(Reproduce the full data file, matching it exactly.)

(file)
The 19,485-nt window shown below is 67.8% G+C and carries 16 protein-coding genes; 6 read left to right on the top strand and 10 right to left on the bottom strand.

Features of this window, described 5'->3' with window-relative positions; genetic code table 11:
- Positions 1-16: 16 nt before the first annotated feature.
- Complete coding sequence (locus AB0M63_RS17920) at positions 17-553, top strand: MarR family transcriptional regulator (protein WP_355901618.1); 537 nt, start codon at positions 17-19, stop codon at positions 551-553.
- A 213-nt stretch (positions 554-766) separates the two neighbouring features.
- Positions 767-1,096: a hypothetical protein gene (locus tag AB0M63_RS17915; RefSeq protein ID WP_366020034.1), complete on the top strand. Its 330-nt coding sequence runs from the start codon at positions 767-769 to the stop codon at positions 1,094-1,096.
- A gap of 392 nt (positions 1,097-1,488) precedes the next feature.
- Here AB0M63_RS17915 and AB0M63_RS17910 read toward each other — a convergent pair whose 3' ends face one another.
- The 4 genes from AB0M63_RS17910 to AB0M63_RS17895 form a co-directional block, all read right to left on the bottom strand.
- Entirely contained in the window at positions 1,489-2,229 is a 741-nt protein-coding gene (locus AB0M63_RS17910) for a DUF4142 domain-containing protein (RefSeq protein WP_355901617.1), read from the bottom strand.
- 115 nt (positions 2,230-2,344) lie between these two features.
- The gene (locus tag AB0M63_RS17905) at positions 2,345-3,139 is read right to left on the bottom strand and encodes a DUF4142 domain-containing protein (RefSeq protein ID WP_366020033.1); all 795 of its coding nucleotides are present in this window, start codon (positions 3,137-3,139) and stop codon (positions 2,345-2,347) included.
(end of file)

The 19,485-nt window shown below is 67.8% G+C and carries 16 protein-coding genes; 6 read left to right on the top strand and 10 right to left on the bottom strand.

Features of this window, described 5'->3' with window-relative positions; genetic code table 11:
- Positions 1-16: 16 nt before the first annotated feature.
- Complete coding sequence (locus AB0M63_RS17920) at positions 17-553, top strand: MarR family transcriptional regulator (protein WP_355901618.1); 537 nt, start codon at positions 17-19, stop codon at positions 551-553.
- A 213-nt stretch (positions 554-766) separates the two neighbouring features.
- Positions 767-1,096: a hypothetical protein gene (locus tag AB0M63_RS17915; RefSeq protein ID WP_366020034.1), complete on the top strand. Its 330-nt coding sequence runs from the start codon at positions 767-769 to the stop codon at positions 1,094-1,096.
- A gap of 392 nt (positions 1,097-1,488) precedes the next feature.
- Here AB0M63_RS17915 and AB0M63_RS17910 read toward each other — a convergent pair whose 3' ends face one another.
- The 4 genes from AB0M63_RS17910 to AB0M63_RS17895 form a co-directional block, all read right to left on the bottom strand.
- Entirely contained in the window at positions 1,489-2,229 is a 741-nt protein-coding gene (locus AB0M63_RS17910) for a DUF4142 domain-containing protein (RefSeq protein WP_355901617.1), read from the bottom strand.
- 115 nt (positions 2,230-2,344) lie between these two features.
- The gene (locus tag AB0M63_RS17905) at positions 2,345-3,139 is read right to left on the bottom strand and encodes a DUF4142 domain-containing protein (RefSeq protein ID WP_366020033.1); all 795 of its coding nucleotides are present in this window, start codon (positions 3,137-3,139) and stop codon (positions 2,345-2,347) included.